AIDS deaths in the U.S. began to decline for the first time following the approval of Roche's saquinavir (Invirase) in 1995. Source: Wikipedia

Ironically, an article about the approval of saquinavir demonstrated the anti-pharma bias of the Times more than 25 years ago (!):

"The drug, saquinavir, manufactured by Hoffmann-La Roche Inc. of Nutley, N.J., is a member of the new class of drugs called protease inhibitors" (emphasis added)

No, Roche did not simply manufacture the drug. The company discovered and manufactured it: a ridiculous and probably intentional oversimplification.

Neither Did Hepatitis C Drugs

Zimmer's article is similarly biased when it comes to the discovery of drugs that now cure hepatitis C:

"In the early 2000s, researchers found that an antiviral called sofosbuvir could cure hepatitis C close to 100 percent of the time."

Seriously? Researchers found an antiviral drug? Was it hidden away in a closet all this time? This sentence could hardly be more misleading. The discoverers of the hepatitis C virus, who shared the Nobel Prize in 2020, were from both government and academic labs. But this pioneering work, which took place in the late 1980s, would have been for naught had drugs not been developed to treat the infection. And this took a very long time.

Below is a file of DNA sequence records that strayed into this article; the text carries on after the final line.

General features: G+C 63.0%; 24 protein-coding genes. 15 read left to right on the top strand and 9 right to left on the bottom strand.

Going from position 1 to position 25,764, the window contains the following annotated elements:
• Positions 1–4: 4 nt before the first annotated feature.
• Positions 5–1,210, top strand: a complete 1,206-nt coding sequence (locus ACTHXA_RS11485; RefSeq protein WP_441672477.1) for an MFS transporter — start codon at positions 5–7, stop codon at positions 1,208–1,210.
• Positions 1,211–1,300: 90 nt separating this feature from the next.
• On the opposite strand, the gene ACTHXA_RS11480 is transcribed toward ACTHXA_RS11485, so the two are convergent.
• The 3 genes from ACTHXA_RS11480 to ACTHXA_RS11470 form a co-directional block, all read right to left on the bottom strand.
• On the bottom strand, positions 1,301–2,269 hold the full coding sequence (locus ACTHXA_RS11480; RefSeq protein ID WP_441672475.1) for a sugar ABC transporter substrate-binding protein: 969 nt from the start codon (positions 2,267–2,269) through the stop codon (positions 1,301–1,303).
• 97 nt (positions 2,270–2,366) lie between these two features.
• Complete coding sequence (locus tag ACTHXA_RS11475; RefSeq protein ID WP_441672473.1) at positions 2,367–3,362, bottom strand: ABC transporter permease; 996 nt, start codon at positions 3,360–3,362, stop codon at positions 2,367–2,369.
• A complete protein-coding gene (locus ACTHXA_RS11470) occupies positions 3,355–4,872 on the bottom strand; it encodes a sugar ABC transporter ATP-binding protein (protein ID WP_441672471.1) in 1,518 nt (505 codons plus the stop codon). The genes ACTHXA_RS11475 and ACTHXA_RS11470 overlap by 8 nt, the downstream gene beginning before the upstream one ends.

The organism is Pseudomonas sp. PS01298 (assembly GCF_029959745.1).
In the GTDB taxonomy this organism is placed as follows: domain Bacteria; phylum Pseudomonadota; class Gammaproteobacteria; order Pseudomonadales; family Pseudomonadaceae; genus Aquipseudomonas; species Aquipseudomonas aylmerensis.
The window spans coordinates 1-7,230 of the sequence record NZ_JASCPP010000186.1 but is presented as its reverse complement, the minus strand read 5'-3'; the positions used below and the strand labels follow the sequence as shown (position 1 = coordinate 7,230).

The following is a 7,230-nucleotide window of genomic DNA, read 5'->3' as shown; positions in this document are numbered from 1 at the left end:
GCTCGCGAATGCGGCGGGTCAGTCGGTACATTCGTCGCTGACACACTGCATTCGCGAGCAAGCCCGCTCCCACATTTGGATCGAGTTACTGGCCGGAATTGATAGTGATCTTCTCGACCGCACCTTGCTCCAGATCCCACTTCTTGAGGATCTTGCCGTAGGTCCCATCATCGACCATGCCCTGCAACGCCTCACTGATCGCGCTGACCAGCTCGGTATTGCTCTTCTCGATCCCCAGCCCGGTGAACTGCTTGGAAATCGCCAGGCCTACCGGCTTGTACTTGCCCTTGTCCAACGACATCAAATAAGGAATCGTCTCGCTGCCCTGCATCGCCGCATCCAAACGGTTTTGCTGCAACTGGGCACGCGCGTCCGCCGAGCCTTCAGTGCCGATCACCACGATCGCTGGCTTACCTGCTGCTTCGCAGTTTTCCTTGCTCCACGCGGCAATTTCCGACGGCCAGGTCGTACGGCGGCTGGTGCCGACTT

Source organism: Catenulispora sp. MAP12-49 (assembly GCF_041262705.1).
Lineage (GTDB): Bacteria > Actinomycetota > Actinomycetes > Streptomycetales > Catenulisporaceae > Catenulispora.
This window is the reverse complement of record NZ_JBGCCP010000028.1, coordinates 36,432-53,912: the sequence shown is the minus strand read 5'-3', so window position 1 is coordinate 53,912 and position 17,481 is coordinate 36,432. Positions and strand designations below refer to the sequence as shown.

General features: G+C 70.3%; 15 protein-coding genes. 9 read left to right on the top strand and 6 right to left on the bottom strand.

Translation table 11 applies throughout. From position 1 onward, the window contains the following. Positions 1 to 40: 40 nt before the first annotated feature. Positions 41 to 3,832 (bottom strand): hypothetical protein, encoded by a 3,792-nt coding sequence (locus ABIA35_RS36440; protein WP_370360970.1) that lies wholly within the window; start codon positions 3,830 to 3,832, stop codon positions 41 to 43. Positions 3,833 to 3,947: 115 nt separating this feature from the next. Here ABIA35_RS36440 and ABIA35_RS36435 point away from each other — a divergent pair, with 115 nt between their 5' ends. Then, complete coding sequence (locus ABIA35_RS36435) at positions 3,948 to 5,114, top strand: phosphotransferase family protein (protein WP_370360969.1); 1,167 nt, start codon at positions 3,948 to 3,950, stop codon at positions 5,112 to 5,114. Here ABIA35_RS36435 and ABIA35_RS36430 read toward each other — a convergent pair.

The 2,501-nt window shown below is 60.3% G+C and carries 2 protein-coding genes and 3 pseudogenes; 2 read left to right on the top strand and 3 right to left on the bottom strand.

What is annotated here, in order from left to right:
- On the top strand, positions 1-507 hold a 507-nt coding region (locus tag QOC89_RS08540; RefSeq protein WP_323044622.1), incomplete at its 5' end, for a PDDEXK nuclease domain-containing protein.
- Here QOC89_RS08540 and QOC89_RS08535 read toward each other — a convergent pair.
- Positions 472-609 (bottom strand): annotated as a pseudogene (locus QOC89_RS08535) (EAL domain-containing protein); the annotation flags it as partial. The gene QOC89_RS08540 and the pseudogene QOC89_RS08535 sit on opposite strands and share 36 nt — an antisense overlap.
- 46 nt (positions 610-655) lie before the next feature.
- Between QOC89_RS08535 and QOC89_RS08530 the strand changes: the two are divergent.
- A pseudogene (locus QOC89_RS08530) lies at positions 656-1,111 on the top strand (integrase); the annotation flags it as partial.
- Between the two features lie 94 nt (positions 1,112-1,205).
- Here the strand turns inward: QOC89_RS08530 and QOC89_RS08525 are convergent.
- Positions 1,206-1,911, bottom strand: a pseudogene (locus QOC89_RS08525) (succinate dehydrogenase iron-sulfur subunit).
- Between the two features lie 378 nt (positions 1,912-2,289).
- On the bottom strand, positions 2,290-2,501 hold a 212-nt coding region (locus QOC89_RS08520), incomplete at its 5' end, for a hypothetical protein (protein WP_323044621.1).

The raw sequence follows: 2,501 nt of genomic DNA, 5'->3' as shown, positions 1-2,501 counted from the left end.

The initial discovery was followed by more than two decades of intense research conducted by dozens of drug companies. In total, 77 experimental drugs – an insanely large number – made it into human clinical trials. All of them failed, with the exception of boceprevir and telaprevir in 2011 and then sofosbuvir (brand name Sovaldi) in 2013 (4). One can only imagine how many billions of dollars were incinerated during 20+ years of unsuccessful research.